Published June 5, 2013
It’s hard to find two women more pro-abortion than Marlo Thomas and Amy Richards. But the Girl Scouts love ‘em.
These two feminists headlined a recent Girl Scout-sponsored live screening and panel discussion of the “acclaimed documentary MAKERS,” a feminist, pro-abortion, video narrative of “trailblazing” women whose “pioneering contributions” changed America.
What kind of pioneering contributions? I’ll get to that in a minute. (Amy Richards’ ‘contribution’ particularly deserves comment.) But, first, a bit more about the Girl Scout-sponsored event.
Billed as an opportunity to “celebrate women and girls,” the screening and discussion took place on May 9, 2013 in New York City. The event, co-sponsored by Girls, Inc. of NYC and the public broadcasting station WNET, featured Girl Scouts front and center. From the banner backdrop on stage, sporting the logo of the Girl Scouts of Greater New York, to the moderator’s warm shout outs to the Girl Scouts in the audience, to the college-student panelist who identified herself as a former Girl Scout, the event was all about promoting MAKERS to the Girl Scouts.
In fact, the producer of the documentary explained during the panel discussion that they chose an online platform for MAKERS because “We knew we wanted to reach an audience like Girl Scouts” and girls are online more than anywhere else. Far from being a local event of one council, the MAKERS event garnered support from the Girl Scouts USA. The national group promoted the New York event on Twitter, inviting young Girl Scouts to “join” the live event or to watch it online later. And the MAKERS Facebook page included a photo after the event of the grinning producer surrounded by a group of Girl Scouts.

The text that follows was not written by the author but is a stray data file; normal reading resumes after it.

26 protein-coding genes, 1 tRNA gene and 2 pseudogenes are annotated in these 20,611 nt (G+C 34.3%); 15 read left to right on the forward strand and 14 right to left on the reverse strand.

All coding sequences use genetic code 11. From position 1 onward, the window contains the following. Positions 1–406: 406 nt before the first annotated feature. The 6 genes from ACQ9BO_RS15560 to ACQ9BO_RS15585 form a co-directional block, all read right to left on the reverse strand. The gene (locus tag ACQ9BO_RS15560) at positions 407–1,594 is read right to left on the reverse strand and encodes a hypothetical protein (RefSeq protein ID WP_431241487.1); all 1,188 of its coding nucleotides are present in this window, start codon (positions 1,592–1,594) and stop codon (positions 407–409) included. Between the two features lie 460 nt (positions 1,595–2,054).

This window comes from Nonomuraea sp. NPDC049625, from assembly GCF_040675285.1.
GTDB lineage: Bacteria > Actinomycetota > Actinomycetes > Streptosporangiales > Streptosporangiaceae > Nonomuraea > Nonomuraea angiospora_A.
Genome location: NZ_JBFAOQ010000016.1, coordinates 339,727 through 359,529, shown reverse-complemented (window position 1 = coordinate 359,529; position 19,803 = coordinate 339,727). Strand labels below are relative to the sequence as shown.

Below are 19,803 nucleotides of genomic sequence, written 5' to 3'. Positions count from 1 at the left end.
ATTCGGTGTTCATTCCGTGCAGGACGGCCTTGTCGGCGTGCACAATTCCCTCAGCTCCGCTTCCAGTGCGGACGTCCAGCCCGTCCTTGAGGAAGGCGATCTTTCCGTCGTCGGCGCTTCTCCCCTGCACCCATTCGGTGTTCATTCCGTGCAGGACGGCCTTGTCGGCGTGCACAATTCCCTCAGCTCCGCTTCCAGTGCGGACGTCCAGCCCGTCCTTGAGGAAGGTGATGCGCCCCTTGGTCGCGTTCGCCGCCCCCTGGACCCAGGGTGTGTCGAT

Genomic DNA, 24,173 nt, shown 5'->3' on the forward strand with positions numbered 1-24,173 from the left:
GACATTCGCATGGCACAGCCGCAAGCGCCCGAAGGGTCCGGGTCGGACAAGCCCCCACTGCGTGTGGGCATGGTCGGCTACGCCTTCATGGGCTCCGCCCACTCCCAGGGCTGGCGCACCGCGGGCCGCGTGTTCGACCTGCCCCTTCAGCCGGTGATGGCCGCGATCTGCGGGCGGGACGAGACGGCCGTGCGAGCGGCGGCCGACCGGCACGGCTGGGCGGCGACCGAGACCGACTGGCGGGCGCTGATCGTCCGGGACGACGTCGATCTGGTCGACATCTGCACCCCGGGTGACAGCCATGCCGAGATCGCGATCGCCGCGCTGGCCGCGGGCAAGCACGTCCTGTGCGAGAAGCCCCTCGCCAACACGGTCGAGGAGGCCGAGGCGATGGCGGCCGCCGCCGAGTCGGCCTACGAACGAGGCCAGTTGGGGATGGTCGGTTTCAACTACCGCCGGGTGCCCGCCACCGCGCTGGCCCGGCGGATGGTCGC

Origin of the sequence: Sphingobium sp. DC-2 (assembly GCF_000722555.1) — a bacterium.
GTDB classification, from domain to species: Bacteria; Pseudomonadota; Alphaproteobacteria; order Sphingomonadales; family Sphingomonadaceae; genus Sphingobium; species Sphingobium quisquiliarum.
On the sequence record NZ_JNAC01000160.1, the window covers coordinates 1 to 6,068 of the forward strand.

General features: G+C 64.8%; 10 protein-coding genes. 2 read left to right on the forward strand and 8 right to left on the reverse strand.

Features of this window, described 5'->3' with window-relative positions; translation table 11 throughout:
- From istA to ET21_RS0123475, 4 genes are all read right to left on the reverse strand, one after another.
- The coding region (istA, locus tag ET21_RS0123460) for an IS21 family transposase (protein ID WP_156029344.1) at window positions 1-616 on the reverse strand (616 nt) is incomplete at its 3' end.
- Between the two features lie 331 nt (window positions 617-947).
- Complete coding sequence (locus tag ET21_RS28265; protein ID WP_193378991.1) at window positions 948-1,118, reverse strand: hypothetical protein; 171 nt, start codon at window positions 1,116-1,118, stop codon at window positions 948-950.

While it profiles the occasional businesswoman, politician, or athlete, thedocumentary shown at the screening is chock-full of interviews promoting abortion, lesbian rights, and sexual freedom. Not exactly wholesome content for Girl Scouts. (The MAKERS trailer shown on PBS even includes a woman laughing about faking orgasms.) The documentary ends by proclaiming the women’s movement an ‘unfinished’ revolution which must be spread worldwide.